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Experimental modelling of aortic aneuryrms: novel applications of silicone rubber

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dc.contributor.author Doyle, Barry J.
dc.contributor.author Corbett, Timothy J.
dc.contributor.author Cloonan, Aidan J.
dc.contributor.author O'Donnell, Michael R.
dc.contributor.author Walsh, Michael T.
dc.contributor.author Vorp, David A.
dc.contributor.author McGloughlin, Timothy M.
dc.date.accessioned 2009-10-13T11:42:51Z
dc.date.available 2009-10-13T11:42:51Z
dc.date.issued 2009
dc.identifier.uri http://hdl.handle.net/10344/205
dc.description Peer-reviewed
dc.description.abstract A range of silicone rubbers were created based on existing commercially available materials. These silicones were designed to be visually different from one another and have distinct material properties, in particular, ultimate tensile strengths and tear strengths. In total, eleven silicone rubbers were manufactured, with the materials designed to have a range of increasing tensile strengths from approximately 2 to 4MPa, and increasing tear strengths from approximately 0.45 to 0.7N/mm. The variations in silicones were detected using a standard colour analysis technique. Calibration curves were then created relating colour intensity to individual material properties. All eleven materials were characterised and a 1st order Ogden strain energy function applied. Material coefficients were determined and examined for effectiveness. Six idealised abdominal aortic aneurysm models were also created using the two base materials of the study, with a further model created using a new mixing technique to create a rubber model with randomly assigned material properties. These models were then examined using videoextensometry and compared to numerical results. Colour analysis revealed a statistically significant linear relationship (p<0.0009) with both tensile strength and tear strength, allowing material strength to be determined using a non-destructive experimental technique. The effectiveness of this technique was assessed by comparing predicted material properties to experimentally measured methods, with good agreement in the results. Videoextensometry and numerical modelling revealed minor percentage differences, with all results achieving significance (p<0.0009). This study has successfully designed and developed a range of silicone rubbers that have unique colour intensities and material strengths. Strengths can be readily determined using a non-destructive analysis technique with proven effectiveness. These silicones may further aid towards an improved understanding of the biomechanical behaviour of aneurysms using experimental techniques. en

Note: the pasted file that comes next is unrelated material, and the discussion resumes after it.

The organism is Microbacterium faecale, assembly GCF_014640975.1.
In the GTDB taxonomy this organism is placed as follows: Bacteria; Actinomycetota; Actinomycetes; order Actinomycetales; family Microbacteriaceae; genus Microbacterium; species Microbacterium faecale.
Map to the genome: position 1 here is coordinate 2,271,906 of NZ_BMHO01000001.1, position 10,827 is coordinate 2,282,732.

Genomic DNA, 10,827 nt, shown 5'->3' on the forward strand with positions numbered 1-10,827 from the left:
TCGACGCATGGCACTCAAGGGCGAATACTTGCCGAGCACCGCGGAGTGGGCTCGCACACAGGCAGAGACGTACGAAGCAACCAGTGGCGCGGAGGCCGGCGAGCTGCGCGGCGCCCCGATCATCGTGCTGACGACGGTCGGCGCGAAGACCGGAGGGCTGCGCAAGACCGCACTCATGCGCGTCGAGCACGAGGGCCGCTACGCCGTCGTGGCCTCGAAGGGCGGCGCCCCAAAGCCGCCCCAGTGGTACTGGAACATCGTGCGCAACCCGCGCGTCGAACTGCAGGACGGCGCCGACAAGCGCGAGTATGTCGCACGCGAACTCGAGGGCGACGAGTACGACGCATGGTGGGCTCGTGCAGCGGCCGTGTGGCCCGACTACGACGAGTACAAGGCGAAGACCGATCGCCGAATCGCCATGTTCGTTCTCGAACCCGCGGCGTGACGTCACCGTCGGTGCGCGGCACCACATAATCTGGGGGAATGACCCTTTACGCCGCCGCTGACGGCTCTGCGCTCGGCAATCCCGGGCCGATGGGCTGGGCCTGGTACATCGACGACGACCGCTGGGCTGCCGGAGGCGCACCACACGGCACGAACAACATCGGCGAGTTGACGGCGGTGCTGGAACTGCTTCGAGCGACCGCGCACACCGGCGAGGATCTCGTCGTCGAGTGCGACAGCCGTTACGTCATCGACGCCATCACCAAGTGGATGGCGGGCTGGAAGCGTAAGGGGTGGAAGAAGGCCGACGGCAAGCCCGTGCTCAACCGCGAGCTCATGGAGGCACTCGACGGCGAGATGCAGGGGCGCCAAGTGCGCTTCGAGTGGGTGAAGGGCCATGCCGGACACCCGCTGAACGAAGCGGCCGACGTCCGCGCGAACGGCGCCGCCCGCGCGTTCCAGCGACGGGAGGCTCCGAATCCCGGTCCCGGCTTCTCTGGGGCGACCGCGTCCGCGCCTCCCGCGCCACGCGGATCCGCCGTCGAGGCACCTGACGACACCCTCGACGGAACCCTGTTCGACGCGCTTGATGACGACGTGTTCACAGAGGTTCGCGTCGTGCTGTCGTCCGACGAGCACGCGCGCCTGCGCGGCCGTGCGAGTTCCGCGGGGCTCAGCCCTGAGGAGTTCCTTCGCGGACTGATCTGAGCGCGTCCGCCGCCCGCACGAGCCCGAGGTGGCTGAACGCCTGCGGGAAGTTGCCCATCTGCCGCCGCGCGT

dc.language.iso eng en
dc.publisher Elsevier en
dc.relation.ispartofseries Medical Engineering & Physics;31/8/1002-1012
dc.relation.uri http://dx.doi.org/10.1016/j.medengphy.2009.06.002
dc.subject silicone rubber
dc.subject material properties
dc.subject calibration curves
dc.subject novel materials
dc.subject experimental models
dc.subject videoextensometry
dc.title Experimental modelling of aortic aneuryrms: novel applications of silicone rubber en
dc.type Article en
dc.type.supercollection ul_published_reviewed en
dc.type.supercollection all_ul_research
dc.type.restriction none en
dc.contributor.sponsor US National Heart Lung and Blood Institute
dc.contributor.sponsor IRCSET
dc.relation.projectid R01-HL-060670
dc.relation.projectid Grant RS/2005/340


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